8. The United Nations has recommended various changes that the Mauritanian government can implement to combat slavery, including allowing international monitors into the country and funding rehabilitation centers for former slaves. Global participation is essential for the success of the antislavery movement.
  9. The percentage of people enslaved in Mauritania dropped to one percent in 2016. This represents a substantial decline in the practice. As recently as 2012, the number was estimated to be 10 to 20 percent. However, information about slavery from Mauritania is extremely hard to gather since the government continues to deny its existence.
  10. Mauritania is not the only country that still engages in the practice of slavery. A 2016 report ranks North Korea as the country with the highest rate of enslavement, with one in 20 people believed to be enslaved within its borders. The report estimates that 45.8 million people are still enslaved throughout the world.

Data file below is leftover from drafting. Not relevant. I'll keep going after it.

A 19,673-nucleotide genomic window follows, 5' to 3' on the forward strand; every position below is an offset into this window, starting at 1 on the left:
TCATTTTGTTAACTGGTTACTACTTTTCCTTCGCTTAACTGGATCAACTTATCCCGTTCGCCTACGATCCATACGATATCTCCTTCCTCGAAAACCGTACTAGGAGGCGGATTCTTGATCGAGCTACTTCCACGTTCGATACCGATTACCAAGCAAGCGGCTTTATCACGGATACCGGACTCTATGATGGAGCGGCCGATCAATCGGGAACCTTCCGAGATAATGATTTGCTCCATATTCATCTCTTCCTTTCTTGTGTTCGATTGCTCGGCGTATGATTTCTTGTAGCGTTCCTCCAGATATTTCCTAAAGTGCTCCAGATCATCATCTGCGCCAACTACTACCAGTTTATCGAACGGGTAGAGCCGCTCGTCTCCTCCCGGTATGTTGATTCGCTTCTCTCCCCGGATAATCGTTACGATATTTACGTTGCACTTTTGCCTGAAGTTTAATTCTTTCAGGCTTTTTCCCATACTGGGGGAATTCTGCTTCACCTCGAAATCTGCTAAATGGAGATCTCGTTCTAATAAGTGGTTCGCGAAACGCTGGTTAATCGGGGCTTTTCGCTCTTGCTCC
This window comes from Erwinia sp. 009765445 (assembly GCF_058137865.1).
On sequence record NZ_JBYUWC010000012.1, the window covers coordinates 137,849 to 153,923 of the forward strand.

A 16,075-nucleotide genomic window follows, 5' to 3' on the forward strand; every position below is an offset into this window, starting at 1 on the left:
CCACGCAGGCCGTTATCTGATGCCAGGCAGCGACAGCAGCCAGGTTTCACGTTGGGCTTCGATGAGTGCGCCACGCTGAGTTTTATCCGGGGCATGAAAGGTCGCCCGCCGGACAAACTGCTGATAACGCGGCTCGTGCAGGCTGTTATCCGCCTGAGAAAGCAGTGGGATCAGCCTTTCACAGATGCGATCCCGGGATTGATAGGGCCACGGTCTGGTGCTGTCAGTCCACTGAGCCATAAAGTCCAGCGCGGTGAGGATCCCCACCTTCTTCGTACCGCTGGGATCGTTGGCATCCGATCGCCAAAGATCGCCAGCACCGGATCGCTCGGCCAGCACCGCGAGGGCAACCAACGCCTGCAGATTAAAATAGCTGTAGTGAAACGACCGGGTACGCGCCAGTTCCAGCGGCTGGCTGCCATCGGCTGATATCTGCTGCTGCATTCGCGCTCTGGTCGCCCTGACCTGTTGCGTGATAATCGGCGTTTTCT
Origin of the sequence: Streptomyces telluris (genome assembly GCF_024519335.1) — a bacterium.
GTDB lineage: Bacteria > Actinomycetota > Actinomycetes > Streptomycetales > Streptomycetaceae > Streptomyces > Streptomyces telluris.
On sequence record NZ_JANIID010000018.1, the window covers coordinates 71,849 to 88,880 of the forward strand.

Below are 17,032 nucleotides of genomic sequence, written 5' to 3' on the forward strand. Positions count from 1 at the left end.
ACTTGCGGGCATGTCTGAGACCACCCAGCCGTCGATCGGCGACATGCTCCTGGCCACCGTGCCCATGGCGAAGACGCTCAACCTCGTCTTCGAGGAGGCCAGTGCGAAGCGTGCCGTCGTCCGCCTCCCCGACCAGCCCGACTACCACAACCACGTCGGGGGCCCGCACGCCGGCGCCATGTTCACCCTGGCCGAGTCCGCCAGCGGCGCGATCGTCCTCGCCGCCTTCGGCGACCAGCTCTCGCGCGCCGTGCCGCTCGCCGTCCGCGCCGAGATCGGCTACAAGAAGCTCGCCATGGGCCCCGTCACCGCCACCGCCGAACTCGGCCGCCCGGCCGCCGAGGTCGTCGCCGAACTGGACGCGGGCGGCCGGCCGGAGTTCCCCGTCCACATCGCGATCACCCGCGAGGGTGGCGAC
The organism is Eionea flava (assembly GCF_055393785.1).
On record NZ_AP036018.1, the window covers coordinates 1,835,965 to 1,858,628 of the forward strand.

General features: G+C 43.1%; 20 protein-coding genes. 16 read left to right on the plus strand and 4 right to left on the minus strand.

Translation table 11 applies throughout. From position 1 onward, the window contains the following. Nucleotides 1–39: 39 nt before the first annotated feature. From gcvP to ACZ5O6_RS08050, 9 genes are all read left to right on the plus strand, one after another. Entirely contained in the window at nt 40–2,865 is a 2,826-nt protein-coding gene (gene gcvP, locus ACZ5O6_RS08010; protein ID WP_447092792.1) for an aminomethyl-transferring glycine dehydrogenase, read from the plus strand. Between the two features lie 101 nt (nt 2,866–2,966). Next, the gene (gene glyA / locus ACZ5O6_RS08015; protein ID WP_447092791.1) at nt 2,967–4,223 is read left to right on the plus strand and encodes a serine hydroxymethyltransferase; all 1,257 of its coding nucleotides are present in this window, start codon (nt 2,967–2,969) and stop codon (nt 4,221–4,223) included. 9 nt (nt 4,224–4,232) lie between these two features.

There is still a long way to go to abolish slavery in Mauritania entirely. Global and local organizations need to engage in direct efforts for change. However, recent developments have improved the situation of slavery in Mauritania. There is hope that soon the practice will become a thing of the past.

Lindsay Harris

Photo: Flickr

Modern "Abolitionists"
Tim Ballard, a former CIA Agent and Homeland Security operant from Utah, spent over a decade working to disrupt child trafficking both domestically and internationally. His passion for this work led him to form a new organization to combat the issue plaguing the world. Ballard formed the nonprofit organization Operation Underground Railroad (OUR).